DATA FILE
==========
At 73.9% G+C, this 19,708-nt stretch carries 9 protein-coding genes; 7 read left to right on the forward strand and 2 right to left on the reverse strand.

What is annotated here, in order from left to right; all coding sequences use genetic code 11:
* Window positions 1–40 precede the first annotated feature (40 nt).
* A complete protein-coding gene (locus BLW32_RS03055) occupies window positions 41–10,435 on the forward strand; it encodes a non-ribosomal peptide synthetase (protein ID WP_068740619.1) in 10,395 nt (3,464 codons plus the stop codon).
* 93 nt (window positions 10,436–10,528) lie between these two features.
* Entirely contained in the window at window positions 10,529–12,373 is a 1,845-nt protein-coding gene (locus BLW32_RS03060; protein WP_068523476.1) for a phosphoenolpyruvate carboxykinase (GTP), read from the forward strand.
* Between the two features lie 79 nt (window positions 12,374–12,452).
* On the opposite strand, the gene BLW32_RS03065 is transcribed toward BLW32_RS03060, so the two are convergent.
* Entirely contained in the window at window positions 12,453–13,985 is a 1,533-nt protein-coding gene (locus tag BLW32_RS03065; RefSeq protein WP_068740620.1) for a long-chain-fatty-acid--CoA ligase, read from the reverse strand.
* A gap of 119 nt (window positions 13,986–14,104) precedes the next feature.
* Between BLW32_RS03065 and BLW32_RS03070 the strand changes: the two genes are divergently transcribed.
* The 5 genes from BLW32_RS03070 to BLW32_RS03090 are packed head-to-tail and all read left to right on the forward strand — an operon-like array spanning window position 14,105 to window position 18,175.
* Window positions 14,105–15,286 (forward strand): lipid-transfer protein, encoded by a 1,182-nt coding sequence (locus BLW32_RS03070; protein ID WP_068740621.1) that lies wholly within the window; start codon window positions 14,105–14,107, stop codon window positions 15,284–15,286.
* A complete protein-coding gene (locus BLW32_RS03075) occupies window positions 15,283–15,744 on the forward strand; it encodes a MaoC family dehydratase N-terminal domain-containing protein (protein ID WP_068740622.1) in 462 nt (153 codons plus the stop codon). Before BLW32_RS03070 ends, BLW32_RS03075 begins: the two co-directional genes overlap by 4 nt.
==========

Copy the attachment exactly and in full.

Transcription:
At 73.9% G+C, this 19,708-nt stretch carries 9 protein-coding genes; 7 read left to right on the forward strand and 2 right to left on the reverse strand.

What is annotated here, in order from left to right; all coding sequences use genetic code 11:
* Window positions 1–40 precede the first annotated feature (40 nt).
* A complete protein-coding gene (locus BLW32_RS03055) occupies window positions 41–10,435 on the forward strand; it encodes a non-ribosomal peptide synthetase (protein ID WP_068740619.1) in 10,395 nt (3,464 codons plus the stop codon).
* 93 nt (window positions 10,436–10,528) lie between these two features.
* Entirely contained in the window at window positions 10,529–12,373 is a 1,845-nt protein-coding gene (locus BLW32_RS03060; protein WP_068523476.1) for a phosphoenolpyruvate carboxykinase (GTP), read from the forward strand.
* Between the two features lie 79 nt (window positions 12,374–12,452).
* On the opposite strand, the gene BLW32_RS03065 is transcribed toward BLW32_RS03060, so the two are convergent.
* Entirely contained in the window at window positions 12,453–13,985 is a 1,533-nt protein-coding gene (locus tag BLW32_RS03065; RefSeq protein WP_068740620.1) for a long-chain-fatty-acid--CoA ligase, read from the reverse strand.
* A gap of 119 nt (window positions 13,986–14,104) precedes the next feature.
* Between BLW32_RS03065 and BLW32_RS03070 the strand changes: the two genes are divergently transcribed.
* The 5 genes from BLW32_RS03070 to BLW32_RS03090 are packed head-to-tail and all read left to right on the forward strand — an operon-like array spanning window position 14,105 to window position 18,175.
* Window positions 14,105–15,286 (forward strand): lipid-transfer protein, encoded by a 1,182-nt coding sequence (locus BLW32_RS03070; protein ID WP_068740621.1) that lies wholly within the window; start codon window positions 14,105–14,107, stop codon window positions 15,284–15,286.
* A complete protein-coding gene (locus BLW32_RS03075) occupies window positions 15,283–15,744 on the forward strand; it encodes a MaoC family dehydratase N-terminal domain-containing protein (protein ID WP_068740622.1) in 462 nt (153 codons plus the stop codon). Before BLW32_RS03070 ends, BLW32_RS03075 begins: the two co-directional genes overlap by 4 nt.